AI for startups: 4 adoption recommendations entrepreneurs should keep in mind
Despite nationwide venture funding hitting a multiyear low, venture capital deployed to artificial intelligence (AI) startups has reached a record high.
Last year, VCs struck 859 deals with AI companies, nearly five times the number that signed on the dotted line four years earlier. To date, the market has 2,045 AI startups and more than 17,000 market followers, with more joining by the day.
AI’s rapid rise has swept up startups and enterprises alike, including US automaker Ford, which recently bought AI startup Argo for $1 billion. The acquisition cements experts’ suspicions of Ford’s coming foray into self-driving technology. Other startups — so many, in fact, that entrepreneurs need a “best of” guide — are betting heavily on bot platforms.
While we have just glimpsed the tip of this innovation iceberg, it’s clear AI is no longer some nebulous technology of the future. It’s an integral part of strategy for startups and enterprises.
Sixty-eight percent of marketing executives report using AI in their function. For a practice that only went mainstream in 2016 and barely existed four years ago, that’s a remarkable adoption rate.
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How, regardless of the platform you choose, can you join forward-thinking entrepreneurs and build your business with AI? Over the last few years, I have worked closely with multiple startups across genres and ,So far, four strategic considerations stand out to leverage AI in your startups:
1. Get to know your next customer
A politician wouldn’t dream of delivering a small-town stump speech to urban constituents. Why? Because you’ve got to know your audience. The same is true for entrepreneurs. Before you broadcast your message, you need to know who you’re trying to reach.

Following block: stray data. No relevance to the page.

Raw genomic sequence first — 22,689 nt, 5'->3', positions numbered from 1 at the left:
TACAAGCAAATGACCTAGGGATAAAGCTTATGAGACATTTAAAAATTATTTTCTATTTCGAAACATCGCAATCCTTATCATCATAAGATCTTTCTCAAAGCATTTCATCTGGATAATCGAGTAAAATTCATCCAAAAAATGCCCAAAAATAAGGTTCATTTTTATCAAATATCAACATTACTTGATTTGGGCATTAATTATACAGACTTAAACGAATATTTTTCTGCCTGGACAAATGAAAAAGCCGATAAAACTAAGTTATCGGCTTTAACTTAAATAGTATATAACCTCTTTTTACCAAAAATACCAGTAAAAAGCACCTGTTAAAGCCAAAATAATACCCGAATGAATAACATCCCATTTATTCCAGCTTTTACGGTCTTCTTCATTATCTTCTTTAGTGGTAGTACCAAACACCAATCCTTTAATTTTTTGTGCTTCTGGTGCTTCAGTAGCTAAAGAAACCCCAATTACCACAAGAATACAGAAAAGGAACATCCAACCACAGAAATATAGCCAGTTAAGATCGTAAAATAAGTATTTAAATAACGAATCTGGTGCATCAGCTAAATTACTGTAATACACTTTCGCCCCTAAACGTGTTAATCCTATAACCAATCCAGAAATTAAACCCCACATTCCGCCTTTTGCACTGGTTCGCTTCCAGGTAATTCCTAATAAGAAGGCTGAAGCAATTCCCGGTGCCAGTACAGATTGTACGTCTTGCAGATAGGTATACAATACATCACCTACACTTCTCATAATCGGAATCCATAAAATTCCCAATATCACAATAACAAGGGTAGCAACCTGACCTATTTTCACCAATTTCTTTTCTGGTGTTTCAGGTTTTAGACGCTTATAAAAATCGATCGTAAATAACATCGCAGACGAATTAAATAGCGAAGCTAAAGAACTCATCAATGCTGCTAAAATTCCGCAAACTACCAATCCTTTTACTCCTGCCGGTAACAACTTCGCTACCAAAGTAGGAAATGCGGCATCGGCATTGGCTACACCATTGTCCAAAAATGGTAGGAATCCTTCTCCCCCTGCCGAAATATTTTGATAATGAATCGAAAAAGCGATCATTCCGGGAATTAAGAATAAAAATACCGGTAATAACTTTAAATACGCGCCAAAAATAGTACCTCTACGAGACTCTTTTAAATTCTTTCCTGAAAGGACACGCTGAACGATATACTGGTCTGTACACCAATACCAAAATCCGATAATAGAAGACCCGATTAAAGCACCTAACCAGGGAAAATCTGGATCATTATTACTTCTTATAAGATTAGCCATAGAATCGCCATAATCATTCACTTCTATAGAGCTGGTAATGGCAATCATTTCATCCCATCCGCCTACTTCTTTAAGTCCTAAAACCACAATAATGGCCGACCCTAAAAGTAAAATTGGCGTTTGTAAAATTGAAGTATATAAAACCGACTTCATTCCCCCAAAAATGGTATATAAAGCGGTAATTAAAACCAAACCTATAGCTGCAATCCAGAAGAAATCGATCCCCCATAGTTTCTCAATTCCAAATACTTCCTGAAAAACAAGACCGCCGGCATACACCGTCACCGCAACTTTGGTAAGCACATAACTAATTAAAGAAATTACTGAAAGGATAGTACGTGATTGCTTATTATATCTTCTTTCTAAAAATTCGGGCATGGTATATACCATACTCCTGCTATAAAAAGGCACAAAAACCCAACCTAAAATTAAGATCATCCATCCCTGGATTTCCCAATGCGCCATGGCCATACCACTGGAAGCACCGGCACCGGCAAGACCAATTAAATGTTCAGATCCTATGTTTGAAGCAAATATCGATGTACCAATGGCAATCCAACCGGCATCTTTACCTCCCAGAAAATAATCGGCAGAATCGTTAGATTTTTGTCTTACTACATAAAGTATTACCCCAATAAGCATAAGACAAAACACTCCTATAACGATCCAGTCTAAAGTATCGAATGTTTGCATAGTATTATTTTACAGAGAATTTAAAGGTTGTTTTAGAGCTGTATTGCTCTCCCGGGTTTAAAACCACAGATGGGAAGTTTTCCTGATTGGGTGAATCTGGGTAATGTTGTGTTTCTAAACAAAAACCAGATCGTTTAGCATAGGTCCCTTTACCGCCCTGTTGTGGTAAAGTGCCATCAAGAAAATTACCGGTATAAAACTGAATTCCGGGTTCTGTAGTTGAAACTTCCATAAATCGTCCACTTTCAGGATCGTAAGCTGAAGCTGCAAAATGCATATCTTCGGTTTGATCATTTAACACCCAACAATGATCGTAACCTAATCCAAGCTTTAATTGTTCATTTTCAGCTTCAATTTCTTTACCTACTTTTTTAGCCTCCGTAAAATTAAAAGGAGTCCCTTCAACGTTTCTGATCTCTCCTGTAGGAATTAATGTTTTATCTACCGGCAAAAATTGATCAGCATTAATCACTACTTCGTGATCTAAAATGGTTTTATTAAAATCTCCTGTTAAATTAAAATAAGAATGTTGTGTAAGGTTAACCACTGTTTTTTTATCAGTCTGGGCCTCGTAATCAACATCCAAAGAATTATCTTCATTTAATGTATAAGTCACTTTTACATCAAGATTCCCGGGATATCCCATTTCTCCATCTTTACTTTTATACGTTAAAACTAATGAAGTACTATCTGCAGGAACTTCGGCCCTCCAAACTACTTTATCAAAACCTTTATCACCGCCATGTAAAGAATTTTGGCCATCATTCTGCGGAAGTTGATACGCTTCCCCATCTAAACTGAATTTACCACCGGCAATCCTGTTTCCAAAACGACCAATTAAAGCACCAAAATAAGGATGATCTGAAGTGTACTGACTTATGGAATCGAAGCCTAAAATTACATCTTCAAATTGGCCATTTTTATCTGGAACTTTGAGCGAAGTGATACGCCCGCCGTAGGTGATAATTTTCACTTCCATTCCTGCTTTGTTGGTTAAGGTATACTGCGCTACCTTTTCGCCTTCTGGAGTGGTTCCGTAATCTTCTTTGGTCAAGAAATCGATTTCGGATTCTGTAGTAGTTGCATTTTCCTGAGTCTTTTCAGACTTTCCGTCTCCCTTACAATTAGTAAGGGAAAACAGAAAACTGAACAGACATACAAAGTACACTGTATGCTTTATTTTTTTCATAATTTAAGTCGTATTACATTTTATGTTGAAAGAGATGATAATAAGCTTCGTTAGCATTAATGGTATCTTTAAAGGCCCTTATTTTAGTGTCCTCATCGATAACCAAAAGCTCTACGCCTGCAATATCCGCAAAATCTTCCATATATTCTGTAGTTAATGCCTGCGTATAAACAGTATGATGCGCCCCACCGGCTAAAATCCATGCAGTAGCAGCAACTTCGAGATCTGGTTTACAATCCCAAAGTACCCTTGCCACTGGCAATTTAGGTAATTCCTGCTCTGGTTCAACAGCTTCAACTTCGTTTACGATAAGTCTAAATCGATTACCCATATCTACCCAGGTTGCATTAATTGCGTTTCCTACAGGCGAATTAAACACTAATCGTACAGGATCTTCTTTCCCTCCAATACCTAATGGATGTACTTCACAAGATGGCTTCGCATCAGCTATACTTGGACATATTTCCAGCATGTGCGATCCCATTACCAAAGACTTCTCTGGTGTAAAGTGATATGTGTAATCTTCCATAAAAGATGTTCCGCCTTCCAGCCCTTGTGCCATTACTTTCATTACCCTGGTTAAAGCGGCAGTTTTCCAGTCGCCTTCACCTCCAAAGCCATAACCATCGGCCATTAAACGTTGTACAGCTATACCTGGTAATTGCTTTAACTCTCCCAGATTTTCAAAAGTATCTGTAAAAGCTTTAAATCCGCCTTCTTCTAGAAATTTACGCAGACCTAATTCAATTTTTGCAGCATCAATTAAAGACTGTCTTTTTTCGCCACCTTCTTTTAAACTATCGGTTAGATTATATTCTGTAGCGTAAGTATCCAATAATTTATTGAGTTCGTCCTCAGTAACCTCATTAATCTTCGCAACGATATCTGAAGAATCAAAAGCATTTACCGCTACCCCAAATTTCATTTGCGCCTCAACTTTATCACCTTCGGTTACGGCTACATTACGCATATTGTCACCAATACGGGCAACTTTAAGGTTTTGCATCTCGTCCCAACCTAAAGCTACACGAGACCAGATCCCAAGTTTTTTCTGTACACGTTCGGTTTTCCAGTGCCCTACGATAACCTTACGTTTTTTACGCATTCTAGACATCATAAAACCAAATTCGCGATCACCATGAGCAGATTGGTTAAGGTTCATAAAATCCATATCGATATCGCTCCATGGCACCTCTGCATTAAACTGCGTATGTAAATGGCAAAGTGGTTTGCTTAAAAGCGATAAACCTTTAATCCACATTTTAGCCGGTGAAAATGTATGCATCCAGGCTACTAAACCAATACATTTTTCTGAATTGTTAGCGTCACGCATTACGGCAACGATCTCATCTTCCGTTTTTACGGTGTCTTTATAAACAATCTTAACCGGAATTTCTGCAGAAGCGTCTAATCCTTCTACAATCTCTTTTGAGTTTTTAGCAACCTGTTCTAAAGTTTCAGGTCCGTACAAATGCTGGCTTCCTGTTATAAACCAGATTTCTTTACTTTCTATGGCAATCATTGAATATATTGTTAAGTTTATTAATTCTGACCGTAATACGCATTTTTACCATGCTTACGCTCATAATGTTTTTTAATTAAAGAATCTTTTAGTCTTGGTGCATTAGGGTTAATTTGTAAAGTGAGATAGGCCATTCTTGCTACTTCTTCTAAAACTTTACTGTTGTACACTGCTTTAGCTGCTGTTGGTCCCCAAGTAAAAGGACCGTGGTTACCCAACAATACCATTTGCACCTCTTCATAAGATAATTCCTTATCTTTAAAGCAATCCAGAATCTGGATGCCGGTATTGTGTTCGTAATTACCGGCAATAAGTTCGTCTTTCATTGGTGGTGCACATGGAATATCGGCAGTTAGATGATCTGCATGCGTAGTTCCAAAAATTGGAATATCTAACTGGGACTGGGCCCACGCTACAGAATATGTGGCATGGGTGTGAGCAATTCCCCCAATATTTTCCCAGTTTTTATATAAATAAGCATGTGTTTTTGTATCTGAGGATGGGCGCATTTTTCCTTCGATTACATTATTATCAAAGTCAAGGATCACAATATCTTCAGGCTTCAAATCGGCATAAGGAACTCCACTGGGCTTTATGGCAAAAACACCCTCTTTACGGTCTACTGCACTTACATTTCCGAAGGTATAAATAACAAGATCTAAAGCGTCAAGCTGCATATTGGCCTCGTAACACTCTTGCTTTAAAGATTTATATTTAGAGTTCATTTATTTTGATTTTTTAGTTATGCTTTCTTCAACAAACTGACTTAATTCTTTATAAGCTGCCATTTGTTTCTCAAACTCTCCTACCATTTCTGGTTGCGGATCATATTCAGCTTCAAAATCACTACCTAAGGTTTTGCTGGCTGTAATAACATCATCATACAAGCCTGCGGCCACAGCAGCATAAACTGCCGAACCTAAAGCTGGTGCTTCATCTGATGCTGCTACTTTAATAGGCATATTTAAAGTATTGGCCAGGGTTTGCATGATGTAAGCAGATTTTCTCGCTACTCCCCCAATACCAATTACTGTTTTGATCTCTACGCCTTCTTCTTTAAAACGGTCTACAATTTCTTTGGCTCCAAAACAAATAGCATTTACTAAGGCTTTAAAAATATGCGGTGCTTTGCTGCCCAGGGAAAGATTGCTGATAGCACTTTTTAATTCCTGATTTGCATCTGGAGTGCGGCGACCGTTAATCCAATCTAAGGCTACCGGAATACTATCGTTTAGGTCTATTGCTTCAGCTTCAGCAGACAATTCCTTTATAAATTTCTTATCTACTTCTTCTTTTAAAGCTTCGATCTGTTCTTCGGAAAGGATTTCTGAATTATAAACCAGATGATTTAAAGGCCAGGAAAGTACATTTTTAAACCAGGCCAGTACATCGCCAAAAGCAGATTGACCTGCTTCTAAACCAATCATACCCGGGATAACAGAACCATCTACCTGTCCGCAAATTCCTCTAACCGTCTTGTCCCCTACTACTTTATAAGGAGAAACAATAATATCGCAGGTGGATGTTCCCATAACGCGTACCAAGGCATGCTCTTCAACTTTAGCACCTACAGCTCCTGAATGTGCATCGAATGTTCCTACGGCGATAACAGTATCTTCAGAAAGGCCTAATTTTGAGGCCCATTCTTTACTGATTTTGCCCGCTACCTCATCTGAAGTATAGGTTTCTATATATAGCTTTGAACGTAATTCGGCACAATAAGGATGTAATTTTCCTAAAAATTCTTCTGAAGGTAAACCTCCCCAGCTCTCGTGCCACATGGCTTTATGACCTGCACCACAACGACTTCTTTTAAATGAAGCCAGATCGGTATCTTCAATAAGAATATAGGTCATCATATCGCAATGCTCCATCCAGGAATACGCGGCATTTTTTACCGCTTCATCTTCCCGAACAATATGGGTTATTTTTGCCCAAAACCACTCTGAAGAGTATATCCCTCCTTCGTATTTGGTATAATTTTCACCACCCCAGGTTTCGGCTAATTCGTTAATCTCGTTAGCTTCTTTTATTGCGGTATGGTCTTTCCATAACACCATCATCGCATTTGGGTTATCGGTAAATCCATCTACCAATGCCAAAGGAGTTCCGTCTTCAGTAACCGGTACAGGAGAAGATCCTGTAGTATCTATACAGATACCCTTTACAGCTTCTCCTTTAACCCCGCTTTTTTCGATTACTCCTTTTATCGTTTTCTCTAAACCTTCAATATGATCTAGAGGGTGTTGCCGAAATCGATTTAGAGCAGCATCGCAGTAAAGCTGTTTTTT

Node, an account-based intelligence startup, uses natural language processing — a fancy term for teaching a computer to understand how we humans speak and write — to develop customer profiles. Node is crunching vast swaths of data to connect the dots between marketers and companies they’re trying to reach.
Once you have ample customer data — Node uses data crawlers to scrape information from social media, news sites, and more — pair machine learning and natural language processing models to extract sentiments from unstructured data. Then, just as senators segment constituents into demographic groups, Node uses cluster analysis to sort clients’ customers into like cohorts.
2. See how people truly use your product
If, heaven forbid, you forgot to tag your neighbour at last week’s house party, Facebook was no doubt there to remind you of your error. How does Facebook know which of your friends you left untagged? It has gone all-in on an AI technique called convolutional neural networks.
Convolutional neural networks, which loosely model how the brain’s visual cortex interacts with the eyes, work by separating an image into tiny portions before running each of those specks through a multilayered filter. It then “sees” where each speck overlaps with other parts of the image, and through automated iterations, puts together a full image.
Many different ways exist to apply this technology, but retail businesses can start with image classification. Try using a convolutional neural network to break down photos of your products posted online. The model can identify customer segments that frequently use your product, where they’re using it and whether they commonly pair other products with yours. Essentially, this automated image analysis can show you how your products fit into customers’ lives, allowing you to tailor your marketing materials to fit.
3. Get inside the user’s experience